cost about a million and a half dollars to put a lake in, Actually, unless
you then spent a lot more to make it usable and you have an authority that can take care
of it, it becomes a burden instead of an asset.
I used to have continuing discussions with the village board and the school board
who always wanted more land than they needed for a school on the theory that they'd better
get everything they can get, not recognizing that they have to maintain it. I remember the
first school that was built there - ‑ what was it ‑‑ Lakewood, or whatever they call it, the
first school. For a long while there was a good part of that land that they got that
looked like hell. Public bodies have limited resources. And private developers cannot
commit themselves en futuro for ninety‑nine years to maintain a lagoon. But that wasn't
the reason it went out. And that wasn't the reason for the change in the plan. The first
designs ‑‑ I think I have them here. Just a moment.
Q. Oh, really? I'll shut us off here for just a second. (Tape turned off and on again). Okay. We didn't find that plan, but you were telling me about the lower density.
A. No, these books show that plat 1, that I pointed out to you just as we went by. That one sketch. The lower density was our original concept for reasons that were good for everybody, including the developer, but it involved what later became a very acceptable technique, fifteen years later: the cluster house concept. The cluster house concept was not permissible in 1947 or 1948 for FHA financing.
The original FHA insurance law required that every free standing house face, or be
accessible to a traffic way.
Q, I see.
A. A free standing house had to have access directly to a way of getting rid of its automobile and getting out on the street.
Q. But just to clarify, let me ask you a question. The cluster house concept would have been
something like the town houses except that they would have been
free standing units? I'm not familiar with the terms.
A. No. The cluster house concept, which became very popular in ... oh, I
would say, beginning about the early seventies, and the FHA rules were changed
to make it possible, really meant that you could take a piece of land, make
a garden place out of it, and put eight or ten free standing houses on that
piece of land, and have one driveway that would let you get your car out to
the street. That wasn't acceptable by FHA in those days. And you couldn't
get FHA insurance with such a plan. Therefore we changed for that reason,
plus another reason that became operative in about 1974. The returning
veterans were demanding not housing for sale, they were demanding rental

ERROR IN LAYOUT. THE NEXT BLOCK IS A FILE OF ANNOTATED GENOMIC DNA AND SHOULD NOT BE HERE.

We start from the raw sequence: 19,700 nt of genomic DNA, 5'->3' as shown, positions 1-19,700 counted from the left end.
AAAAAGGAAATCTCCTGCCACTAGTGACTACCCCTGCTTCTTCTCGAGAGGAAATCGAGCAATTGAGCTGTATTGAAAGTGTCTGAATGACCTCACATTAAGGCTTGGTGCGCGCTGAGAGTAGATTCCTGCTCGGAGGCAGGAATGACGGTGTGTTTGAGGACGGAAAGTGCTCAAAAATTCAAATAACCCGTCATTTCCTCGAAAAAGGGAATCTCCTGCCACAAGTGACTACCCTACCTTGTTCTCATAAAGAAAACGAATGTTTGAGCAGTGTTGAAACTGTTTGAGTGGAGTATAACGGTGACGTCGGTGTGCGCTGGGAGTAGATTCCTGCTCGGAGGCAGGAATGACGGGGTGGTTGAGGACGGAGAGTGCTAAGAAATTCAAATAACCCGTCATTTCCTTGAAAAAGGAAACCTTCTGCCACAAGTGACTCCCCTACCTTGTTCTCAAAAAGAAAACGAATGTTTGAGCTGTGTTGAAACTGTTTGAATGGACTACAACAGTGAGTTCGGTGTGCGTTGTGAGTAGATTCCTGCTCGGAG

housing in the main. Because many of them were living with their families
in hotel rooms and paying outrageous amounts. As a result of which, the
housing law was changed to create what was called 608, Title 608, which was
housing for veterans, and for rentals, under terns which would make, ‑‑ if
you did a decent job ‑‑ require a minimum of capital investments in develop-
ment, and a maximum of mortgage, so that you could provide, at those interest
rates, a very, very acceptable rental level. When that became clear, the
next problem we had was would they issue commitments for as many as three
We determined that we had to increase the density to the lowest density
of that kind of housing that was being built in America. We were ten to the
acre. Most housing of that kind was being built twenty, twenty‑five, thirty
to the acre. And we built them with basements and with tot lots ‑‑ for
families. But, in order to carry some of our subsidiary capital costs,
like softening the water, like the proper sort of heat -- we felt that we
couldn't afford to put in central heat -- it would be cheaper for them to pay
for their own heat, have their own control of their heat. We wanted to provide front
yards and back yards, because this was to be housing for families with children. We
couldn't carry that if they gave us a typical allotment of three hundred or five
hundred units. We had to know that we could build three thousand. Actually we did a
scientific study. We concluded we could do it with fifteen hundred, which I didn't
believe, so we doubled the number. I said three thousand, and it turned [out] to be just
about right, just about right, because by that time we were beginning to worry about
inflation. And inflation was inevitable with the shortage of manpower and everything
else. We could not have carried the other development costs adequately with the
fifteen hundred. If we had settled for fifteen hundred, we would either have had to
sell out, get new capital, which is the sin of the New Town program, and in which
event we would have had to increase the rents from the very beginning. So we fought
that one through with the FHA and they gave us ... they could not commit more than a
five million dollar mortgaged project, so we created nine projects that they committed
That's why the change from free standing to rental housing. First, it was a better
marketable item. Secondly, we couldn't have created what we wanted. Sure, we could have
put free standing housing. We didn't feel that a community with children should have
that many streets running through the place. This was Peet's view. That was our view.
And the cluster housing was the way to do it. But, when the financing became simplified
with rental housing, we went to rental housing at the very beginning. A lot of people